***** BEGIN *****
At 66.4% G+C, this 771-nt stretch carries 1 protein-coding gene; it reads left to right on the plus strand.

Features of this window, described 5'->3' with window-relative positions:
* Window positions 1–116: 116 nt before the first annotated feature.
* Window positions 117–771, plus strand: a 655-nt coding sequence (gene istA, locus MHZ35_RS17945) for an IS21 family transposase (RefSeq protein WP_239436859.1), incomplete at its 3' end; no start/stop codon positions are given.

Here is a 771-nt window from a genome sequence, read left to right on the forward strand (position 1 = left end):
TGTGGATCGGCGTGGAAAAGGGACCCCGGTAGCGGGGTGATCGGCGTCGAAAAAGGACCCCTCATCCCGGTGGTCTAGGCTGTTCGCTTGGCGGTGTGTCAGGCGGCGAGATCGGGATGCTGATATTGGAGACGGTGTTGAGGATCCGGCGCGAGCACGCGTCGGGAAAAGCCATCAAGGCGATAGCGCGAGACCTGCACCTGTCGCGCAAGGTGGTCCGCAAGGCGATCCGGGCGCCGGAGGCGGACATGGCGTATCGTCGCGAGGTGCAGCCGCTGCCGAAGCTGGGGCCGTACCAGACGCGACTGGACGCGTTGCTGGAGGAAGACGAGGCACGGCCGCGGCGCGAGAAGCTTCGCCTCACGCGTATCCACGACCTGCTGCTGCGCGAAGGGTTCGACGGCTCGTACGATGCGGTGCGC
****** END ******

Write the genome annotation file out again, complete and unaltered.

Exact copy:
At 66.4% G+C, this 771-nt stretch carries 1 protein-coding gene; it reads left to right on the plus strand.

Features of this window, described 5'->3' with window-relative positions:
* Window positions 1–116: 116 nt before the first annotated feature.
* Window positions 117–771, plus strand: a 655-nt coding sequence (gene istA, locus MHZ35_RS17945) for an IS21 family transposase (RefSeq protein WP_239436859.1), incomplete at its 3' end; no start/stop codon positions are given.

Here is a 771-nt window from a genome sequence, read left to right on the forward strand (position 1 = left end):
TGTGGATCGGCGTGGAAAAGGGACCCCGGTAGCGGGGTGATCGGCGTCGAAAAAGGACCCCTCATCCCGGTGGTCTAGGCTGTTCGCTTGGCGGTGTGTCAGGCGGCGAGATCGGGATGCTGATATTGGAGACGGTGTTGAGGATCCGGCGCGAGCACGCGTCGGGAAAAGCCATCAAGGCGATAGCGCGAGACCTGCACCTGTCGCGCAAGGTGGTCCGCAAGGCGATCCGGGCGCCGGAGGCGGACATGGCGTATCGTCGCGAGGTGCAGCCGCTGCCGAAGCTGGGGCCGTACCAGACGCGACTGGACGCGTTGCTGGAGGAAGACGAGGCACGGCCGCGGCGCGAGAAGCTTCGCCTCACGCGTATCCACGACCTGCTGCTGCGCGAAGGGTTCGACGGCTCGTACGATGCGGTGCGC